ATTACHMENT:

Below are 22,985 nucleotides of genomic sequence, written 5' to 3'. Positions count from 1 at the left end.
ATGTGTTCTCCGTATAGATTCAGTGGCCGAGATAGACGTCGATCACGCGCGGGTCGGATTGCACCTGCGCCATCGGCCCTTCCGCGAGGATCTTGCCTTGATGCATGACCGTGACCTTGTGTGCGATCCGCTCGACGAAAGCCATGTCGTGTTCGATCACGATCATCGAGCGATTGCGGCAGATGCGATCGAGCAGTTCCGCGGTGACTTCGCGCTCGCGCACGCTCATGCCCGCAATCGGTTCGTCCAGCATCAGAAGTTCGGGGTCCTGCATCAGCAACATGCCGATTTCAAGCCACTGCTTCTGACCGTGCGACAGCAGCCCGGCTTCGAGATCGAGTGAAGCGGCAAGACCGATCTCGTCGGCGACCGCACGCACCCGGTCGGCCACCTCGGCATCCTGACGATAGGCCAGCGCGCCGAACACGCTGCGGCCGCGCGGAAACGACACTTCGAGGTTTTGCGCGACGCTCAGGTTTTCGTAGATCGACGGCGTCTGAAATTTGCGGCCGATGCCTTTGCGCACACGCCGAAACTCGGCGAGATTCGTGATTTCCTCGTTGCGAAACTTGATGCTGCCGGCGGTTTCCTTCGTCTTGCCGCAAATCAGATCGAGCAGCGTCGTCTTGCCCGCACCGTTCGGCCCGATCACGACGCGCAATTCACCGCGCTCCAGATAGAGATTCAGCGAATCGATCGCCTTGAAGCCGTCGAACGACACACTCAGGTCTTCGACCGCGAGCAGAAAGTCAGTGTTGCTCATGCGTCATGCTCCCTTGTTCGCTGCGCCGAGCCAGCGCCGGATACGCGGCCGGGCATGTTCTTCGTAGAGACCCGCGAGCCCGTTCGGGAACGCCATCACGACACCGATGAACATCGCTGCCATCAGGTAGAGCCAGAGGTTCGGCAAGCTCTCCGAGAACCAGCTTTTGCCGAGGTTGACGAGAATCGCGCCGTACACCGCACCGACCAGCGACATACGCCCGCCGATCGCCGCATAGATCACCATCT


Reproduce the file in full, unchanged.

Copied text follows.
Below are 22,985 nucleotides of genomic sequence, written 5' to 3'. Positions count from 1 at the left end.
ATGTGTTCTCCGTATAGATTCAGTGGCCGAGATAGACGTCGATCACGCGCGGGTCGGATTGCACCTGCGCCATCGGCCCTTCCGCGAGGATCTTGCCTTGATGCATGACCGTGACCTTGTGTGCGATCCGCTCGACGAAAGCCATGTCGTGTTCGATCACGATCATCGAGCGATTGCGGCAGATGCGATCGAGCAGTTCCGCGGTGACTTCGCGCTCGCGCACGCTCATGCCCGCAATCGGTTCGTCCAGCATCAGAAGTTCGGGGTCCTGCATCAGCAACATGCCGATTTCAAGCCACTGCTTCTGACCGTGCGACAGCAGCCCGGCTTCGAGATCGAGTGAAGCGGCAAGACCGATCTCGTCGGCGACCGCACGCACCCGGTCGGCCACCTCGGCATCCTGACGATAGGCCAGCGCGCCGAACACGCTGCGGCCGCGCGGAAACGACACTTCGAGGTTTTGCGCGACGCTCAGGTTTTCGTAGATCGACGGCGTCTGAAATTTGCGGCCGATGCCTTTGCGCACACGCCGAAACTCGGCGAGATTCGTGATTTCCTCGTTGCGAAACTTGATGCTGCCGGCGGTTTCCTTCGTCTTGCCGCAAATCAGATCGAGCAGCGTCGTCTTGCCCGCACCGTTCGGCCCGATCACGACGCGCAATTCACCGCGCTCCAGATAGAGATTCAGCGAATCGATCGCCTTGAAGCCGTCGAACGACACACTCAGGTCTTCGACCGCGAGCAGAAAGTCAGTGTTGCTCATGCGTCATGCTCCCTTGTTCGCTGCGCCGAGCCAGCGCCGGATACGCGGCCGGGCATGTTCTTCGTAGAGACCCGCGAGCCCGTTCGGGAACGCCATCACGACACCGATGAACATCGCTGCCATCAGGTAGAGCCAGAGGTTCGGCAAGCTCTCCGAGAACCAGCTTTTGCCGAGGTTGACGAGAATCGCGCCGTACACCGCACCGACCAGCGACATACGCCCGCCGATCGCCGCATAGATCACCATCT